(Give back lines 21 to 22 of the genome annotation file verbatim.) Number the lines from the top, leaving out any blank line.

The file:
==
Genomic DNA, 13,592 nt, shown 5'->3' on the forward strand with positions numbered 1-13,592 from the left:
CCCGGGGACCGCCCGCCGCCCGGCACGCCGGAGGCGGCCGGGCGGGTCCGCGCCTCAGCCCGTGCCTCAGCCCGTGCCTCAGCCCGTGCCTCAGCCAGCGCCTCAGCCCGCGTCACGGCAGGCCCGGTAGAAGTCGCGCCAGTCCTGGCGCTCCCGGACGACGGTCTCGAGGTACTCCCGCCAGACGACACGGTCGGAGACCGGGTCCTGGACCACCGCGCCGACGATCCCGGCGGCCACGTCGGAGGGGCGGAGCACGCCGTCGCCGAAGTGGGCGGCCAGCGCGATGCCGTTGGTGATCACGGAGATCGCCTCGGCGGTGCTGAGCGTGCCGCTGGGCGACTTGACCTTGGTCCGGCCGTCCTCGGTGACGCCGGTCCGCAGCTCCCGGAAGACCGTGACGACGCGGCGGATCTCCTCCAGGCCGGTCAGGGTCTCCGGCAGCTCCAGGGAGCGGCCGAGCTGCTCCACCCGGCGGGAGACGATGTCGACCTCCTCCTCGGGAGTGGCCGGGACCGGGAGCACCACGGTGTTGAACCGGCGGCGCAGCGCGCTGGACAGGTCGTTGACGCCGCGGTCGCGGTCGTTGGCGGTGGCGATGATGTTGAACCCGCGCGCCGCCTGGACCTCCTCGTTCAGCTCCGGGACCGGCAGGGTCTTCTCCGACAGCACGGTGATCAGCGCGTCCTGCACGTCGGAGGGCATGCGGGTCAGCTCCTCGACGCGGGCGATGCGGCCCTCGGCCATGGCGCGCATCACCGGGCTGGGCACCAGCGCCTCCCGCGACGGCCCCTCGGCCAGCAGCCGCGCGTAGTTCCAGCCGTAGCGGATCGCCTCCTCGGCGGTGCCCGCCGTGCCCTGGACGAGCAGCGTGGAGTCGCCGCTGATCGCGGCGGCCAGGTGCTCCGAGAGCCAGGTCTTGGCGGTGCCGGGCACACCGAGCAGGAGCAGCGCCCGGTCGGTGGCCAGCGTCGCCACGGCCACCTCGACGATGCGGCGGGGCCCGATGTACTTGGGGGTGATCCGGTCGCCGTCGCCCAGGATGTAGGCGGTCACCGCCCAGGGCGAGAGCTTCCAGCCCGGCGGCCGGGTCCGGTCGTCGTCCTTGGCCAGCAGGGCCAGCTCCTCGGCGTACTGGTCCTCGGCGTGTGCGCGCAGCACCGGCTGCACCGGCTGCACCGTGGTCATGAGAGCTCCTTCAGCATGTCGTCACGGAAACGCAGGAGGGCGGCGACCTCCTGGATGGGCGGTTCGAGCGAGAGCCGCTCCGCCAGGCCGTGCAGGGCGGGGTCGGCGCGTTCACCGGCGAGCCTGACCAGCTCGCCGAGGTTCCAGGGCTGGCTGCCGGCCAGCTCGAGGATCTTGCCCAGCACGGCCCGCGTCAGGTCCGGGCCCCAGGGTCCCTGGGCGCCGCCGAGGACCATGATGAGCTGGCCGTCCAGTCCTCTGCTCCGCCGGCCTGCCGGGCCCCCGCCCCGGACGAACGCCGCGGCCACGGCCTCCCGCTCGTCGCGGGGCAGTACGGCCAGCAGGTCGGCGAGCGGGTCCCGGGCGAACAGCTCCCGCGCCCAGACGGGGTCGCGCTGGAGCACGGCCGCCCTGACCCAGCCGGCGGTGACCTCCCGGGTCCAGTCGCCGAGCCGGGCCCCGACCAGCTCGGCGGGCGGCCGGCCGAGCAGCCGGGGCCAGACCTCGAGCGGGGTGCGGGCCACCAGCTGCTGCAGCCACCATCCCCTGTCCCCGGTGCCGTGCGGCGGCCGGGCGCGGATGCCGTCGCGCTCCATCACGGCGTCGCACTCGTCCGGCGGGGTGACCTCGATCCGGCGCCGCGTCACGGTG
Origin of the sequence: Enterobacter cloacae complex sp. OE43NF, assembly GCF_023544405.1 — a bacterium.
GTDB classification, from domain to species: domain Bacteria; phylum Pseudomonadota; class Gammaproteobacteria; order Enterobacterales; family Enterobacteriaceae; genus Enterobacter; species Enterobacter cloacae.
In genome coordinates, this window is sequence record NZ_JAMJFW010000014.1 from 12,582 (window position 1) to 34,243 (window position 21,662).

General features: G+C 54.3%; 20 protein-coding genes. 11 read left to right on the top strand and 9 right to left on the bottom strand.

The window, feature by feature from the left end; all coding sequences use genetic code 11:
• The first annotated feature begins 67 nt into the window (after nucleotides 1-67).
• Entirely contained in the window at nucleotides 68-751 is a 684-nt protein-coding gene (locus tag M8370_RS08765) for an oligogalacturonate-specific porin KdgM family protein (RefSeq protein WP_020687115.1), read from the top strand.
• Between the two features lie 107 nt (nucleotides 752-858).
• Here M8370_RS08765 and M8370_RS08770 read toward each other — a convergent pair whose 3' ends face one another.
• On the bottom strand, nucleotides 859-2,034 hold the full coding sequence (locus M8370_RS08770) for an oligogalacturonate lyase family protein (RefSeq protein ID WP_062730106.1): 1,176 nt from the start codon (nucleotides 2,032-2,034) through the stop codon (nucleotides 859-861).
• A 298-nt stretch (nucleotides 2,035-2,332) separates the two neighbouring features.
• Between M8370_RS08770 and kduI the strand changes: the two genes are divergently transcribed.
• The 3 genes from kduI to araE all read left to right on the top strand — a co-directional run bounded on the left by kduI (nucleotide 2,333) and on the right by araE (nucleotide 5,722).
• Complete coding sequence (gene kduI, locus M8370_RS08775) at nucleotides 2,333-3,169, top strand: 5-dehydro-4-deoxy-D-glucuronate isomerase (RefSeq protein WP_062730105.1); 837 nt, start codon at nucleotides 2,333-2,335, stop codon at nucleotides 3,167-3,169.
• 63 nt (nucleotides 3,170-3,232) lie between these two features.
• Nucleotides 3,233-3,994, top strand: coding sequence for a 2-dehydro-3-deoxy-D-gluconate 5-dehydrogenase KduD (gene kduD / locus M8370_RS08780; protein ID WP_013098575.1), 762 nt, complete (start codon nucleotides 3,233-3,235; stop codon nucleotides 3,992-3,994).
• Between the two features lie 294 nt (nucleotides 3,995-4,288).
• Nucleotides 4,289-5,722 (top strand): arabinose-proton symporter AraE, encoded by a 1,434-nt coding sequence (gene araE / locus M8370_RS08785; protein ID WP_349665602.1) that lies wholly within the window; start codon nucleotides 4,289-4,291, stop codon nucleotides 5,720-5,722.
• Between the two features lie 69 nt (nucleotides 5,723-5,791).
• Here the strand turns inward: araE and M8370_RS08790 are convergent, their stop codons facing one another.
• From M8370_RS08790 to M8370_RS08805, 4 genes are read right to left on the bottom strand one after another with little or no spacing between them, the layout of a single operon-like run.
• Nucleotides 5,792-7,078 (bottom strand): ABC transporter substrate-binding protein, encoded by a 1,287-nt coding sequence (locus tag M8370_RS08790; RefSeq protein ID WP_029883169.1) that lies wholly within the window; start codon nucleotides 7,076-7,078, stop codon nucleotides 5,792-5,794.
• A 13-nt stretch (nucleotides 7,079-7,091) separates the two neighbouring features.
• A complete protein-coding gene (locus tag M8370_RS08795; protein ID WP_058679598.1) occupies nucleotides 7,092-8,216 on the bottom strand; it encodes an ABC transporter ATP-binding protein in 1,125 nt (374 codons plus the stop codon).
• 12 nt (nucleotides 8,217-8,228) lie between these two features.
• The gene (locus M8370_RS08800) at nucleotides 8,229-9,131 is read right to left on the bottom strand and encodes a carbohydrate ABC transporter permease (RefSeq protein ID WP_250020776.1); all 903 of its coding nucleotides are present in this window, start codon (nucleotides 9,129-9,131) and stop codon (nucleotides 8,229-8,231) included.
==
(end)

• Between the two features lie 69 nt (nucleotides 5,723-5,791).
• Here the strand turns inward: araE and M8370_RS08790 are convergent, their stop codons facing one another.